It’s been a rough ride for the Latin American Youth Center in its bid to build housing for at-risk youth—along with a branch of the YouthBuild charter school—at the now-empty J.F. Cook School on P Street just off North Capitol. After getting support from the Fenty Administration and funding from both public and private sources, the plan ran into fierce community opposition just as legislation needed to finalize the long-term lease was working its way through the council.

As of Monday, that legislation has expired with no extension, as local electeds had requested. A setback, to be sure, since they’ll have to start the process all over again. But the nonprofits say their funding is still basically stable, and they’re still working on the executive to reintroduce bills needed to bring their project back to life.

What are their chances? Well, Mayor Vince Gray had been supportive of the project while on the Council, and at a hearing in December suggested that the two sides try to work things out with a third-party mediator. That never quite happened, and the local ANC Commissioners rejected an offer by LAYC to reduce the number of Section 8 housing slots from 47 to 35. Meanwhile, Ward 5 Councilmember Harry Thomas says he’s in favor of the project, but has been unwilling to spend political capital backing that up.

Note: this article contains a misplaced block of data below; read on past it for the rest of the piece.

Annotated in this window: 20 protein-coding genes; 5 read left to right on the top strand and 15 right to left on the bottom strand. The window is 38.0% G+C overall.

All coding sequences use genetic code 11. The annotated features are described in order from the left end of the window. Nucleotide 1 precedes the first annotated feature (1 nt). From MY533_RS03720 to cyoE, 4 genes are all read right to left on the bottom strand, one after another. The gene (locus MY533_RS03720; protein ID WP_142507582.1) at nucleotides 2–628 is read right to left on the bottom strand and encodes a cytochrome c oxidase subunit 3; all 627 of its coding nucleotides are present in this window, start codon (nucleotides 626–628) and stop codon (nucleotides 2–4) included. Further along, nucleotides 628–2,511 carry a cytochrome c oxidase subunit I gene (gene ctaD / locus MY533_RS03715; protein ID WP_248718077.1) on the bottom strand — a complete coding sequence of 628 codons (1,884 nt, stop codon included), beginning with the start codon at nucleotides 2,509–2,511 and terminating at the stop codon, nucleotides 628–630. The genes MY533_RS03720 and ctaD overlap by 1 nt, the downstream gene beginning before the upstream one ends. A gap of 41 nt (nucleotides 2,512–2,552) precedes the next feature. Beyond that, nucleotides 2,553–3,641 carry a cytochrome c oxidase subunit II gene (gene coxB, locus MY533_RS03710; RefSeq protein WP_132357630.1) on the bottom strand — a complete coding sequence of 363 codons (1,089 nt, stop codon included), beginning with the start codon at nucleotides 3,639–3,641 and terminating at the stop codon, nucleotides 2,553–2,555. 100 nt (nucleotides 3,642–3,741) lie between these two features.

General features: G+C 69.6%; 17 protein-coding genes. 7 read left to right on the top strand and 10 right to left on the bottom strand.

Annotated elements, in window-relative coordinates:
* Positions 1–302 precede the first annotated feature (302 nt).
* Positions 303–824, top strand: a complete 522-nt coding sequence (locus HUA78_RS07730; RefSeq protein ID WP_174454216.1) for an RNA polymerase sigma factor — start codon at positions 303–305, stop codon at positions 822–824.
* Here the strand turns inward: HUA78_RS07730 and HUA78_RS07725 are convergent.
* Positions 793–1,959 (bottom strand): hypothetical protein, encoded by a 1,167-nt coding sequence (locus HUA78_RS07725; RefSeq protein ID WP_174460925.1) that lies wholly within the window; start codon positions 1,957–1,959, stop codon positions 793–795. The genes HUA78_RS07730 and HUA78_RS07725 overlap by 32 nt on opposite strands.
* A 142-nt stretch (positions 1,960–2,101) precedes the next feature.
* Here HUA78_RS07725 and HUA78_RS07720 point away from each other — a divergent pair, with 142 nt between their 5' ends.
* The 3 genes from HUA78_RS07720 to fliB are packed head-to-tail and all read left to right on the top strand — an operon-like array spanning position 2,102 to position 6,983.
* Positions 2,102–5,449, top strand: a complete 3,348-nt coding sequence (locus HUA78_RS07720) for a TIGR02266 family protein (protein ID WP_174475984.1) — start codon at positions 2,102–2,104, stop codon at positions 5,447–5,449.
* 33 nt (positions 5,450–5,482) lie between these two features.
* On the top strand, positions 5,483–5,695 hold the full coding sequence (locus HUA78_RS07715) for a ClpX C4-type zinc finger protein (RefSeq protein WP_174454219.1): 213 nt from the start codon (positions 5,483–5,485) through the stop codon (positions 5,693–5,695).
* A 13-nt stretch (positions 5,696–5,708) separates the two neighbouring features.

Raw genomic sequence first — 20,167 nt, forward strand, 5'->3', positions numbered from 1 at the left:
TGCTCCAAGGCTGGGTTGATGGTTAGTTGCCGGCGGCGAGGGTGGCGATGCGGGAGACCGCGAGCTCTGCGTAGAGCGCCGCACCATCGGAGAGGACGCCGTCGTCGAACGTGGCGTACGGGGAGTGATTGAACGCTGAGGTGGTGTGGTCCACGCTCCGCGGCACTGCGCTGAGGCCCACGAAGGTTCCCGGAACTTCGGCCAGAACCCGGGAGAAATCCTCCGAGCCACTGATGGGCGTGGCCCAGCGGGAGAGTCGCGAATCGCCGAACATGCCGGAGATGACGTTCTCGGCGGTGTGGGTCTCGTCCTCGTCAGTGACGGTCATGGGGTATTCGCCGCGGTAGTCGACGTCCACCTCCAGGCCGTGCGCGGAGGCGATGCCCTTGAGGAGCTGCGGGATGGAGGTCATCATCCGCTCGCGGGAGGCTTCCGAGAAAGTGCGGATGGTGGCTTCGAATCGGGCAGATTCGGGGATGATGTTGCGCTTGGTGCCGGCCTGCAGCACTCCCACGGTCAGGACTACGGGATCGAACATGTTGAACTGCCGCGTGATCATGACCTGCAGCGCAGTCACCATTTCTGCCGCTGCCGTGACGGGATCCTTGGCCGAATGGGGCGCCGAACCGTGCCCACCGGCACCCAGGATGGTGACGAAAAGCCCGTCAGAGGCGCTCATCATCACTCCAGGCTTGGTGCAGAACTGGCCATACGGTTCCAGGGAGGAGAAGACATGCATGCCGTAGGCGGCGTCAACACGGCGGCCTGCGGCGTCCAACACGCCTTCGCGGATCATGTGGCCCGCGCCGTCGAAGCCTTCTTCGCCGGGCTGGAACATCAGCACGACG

“It puts me in a very awkward position because I’m very much a supporter of the school and the program, but at some point we have to listen to the public’s input,” Thomas told the Examiner.

It’s sort of unclear, though, how many neighbors actually oppose the project. LAYC says that after canvassing the area for three hours on a subsequent weekend, they got 40 signatures of support from people living in the block closest to the school, many of whom didn’t know the specifics of the plan, or had been misinformed. Even Bates Area Civic Association president Geovani Bonilla says he came around after learning that—contrary to what opponents alleged—the youths to be housed at the school would not be ex-offenders, and the program was entirely voluntary, with intense counseling and job training.

But that puts him at odds with the rest of his civic association, so he’s been limited in his ability to speak out. And LAYC, which Bonilla says made public relations missteps early on in the process, hasn’t been able to recapture public opinion.

“It was kind of like the healthcare bill,” Bonilla says. “They allowed their opposition to take control of the topic.”